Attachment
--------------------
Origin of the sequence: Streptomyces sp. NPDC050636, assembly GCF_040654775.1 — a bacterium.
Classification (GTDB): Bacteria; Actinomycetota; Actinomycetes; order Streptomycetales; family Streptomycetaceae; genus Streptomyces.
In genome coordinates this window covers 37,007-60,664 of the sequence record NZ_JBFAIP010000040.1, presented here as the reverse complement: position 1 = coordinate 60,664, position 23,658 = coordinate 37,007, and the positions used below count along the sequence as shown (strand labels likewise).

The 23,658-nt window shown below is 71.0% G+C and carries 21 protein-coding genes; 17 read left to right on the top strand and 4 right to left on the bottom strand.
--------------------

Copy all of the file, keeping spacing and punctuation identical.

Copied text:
Origin of the sequence: Streptomyces sp. NPDC050636, assembly GCF_040654775.1 — a bacterium.
Classification (GTDB): Bacteria; Actinomycetota; Actinomycetes; order Streptomycetales; family Streptomycetaceae; genus Streptomyces.
In genome coordinates this window covers 37,007-60,664 of the sequence record NZ_JBFAIP010000040.1, presented here as the reverse complement: position 1 = coordinate 60,664, position 23,658 = coordinate 37,007, and the positions used below count along the sequence as shown (strand labels likewise).

The 23,658-nt window shown below is 71.0% G+C and carries 21 protein-coding genes; 17 read left to right on the top strand and 4 right to left on the bottom strand.